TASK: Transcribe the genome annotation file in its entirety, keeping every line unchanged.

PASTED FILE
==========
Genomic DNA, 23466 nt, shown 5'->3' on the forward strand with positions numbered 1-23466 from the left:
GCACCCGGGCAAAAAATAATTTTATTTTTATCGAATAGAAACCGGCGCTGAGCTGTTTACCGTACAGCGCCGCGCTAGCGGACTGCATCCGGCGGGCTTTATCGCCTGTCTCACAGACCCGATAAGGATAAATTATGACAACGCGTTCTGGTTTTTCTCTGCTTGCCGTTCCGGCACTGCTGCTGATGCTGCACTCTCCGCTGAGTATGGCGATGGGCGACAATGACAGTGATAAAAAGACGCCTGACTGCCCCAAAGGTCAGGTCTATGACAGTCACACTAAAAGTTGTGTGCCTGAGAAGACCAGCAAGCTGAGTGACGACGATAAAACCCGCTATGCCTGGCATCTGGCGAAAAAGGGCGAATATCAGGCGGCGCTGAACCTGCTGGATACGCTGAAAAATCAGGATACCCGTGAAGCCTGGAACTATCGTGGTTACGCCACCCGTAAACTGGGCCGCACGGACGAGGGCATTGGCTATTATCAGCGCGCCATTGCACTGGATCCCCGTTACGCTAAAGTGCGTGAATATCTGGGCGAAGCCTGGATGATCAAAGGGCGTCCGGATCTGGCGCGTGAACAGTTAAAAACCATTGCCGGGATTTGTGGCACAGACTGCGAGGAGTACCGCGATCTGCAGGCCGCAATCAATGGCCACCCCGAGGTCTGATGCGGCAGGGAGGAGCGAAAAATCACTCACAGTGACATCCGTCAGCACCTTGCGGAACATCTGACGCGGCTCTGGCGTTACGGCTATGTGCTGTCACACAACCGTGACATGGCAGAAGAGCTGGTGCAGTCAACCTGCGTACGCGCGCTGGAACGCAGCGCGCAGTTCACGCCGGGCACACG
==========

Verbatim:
Genomic DNA, 23466 nt, shown 5'->3' on the forward strand with positions numbered 1-23466 from the left:
GCACCCGGGCAAAAAATAATTTTATTTTTATCGAATAGAAACCGGCGCTGAGCTGTTTACCGTACAGCGCCGCGCTAGCGGACTGCATCCGGCGGGCTTTATCGCCTGTCTCACAGACCCGATAAGGATAAATTATGACAACGCGTTCTGGTTTTTCTCTGCTTGCCGTTCCGGCACTGCTGCTGATGCTGCACTCTCCGCTGAGTATGGCGATGGGCGACAATGACAGTGATAAAAAGACGCCTGACTGCCCCAAAGGTCAGGTCTATGACAGTCACACTAAAAGTTGTGTGCCTGAGAAGACCAGCAAGCTGAGTGACGACGATAAAACCCGCTATGCCTGGCATCTGGCGAAAAAGGGCGAATATCAGGCGGCGCTGAACCTGCTGGATACGCTGAAAAATCAGGATACCCGTGAAGCCTGGAACTATCGTGGTTACGCCACCCGTAAACTGGGCCGCACGGACGAGGGCATTGGCTATTATCAGCGCGCCATTGCACTGGATCCCCGTTACGCTAAAGTGCGTGAATATCTGGGCGAAGCCTGGATGATCAAAGGGCGTCCGGATCTGGCGCGTGAACAGTTAAAAACCATTGCCGGGATTTGTGGCACAGACTGCGAGGAGTACCGCGATCTGCAGGCCGCAATCAATGGCCACCCCGAGGTCTGATGCGGCAGGGAGGAGCGAAAAATCACTCACAGTGACATCCGTCAGCACCTTGCGGAACATCTGACGCGGCTCTGGCGTTACGGCTATGTGCTGTCACACAACCGTGACATGGCAGAAGAGCTGGTGCAGTCAACCTGCGTACGCGCGCTGGAACGCAGCGCGCAGTTCACGCCGGGCACACG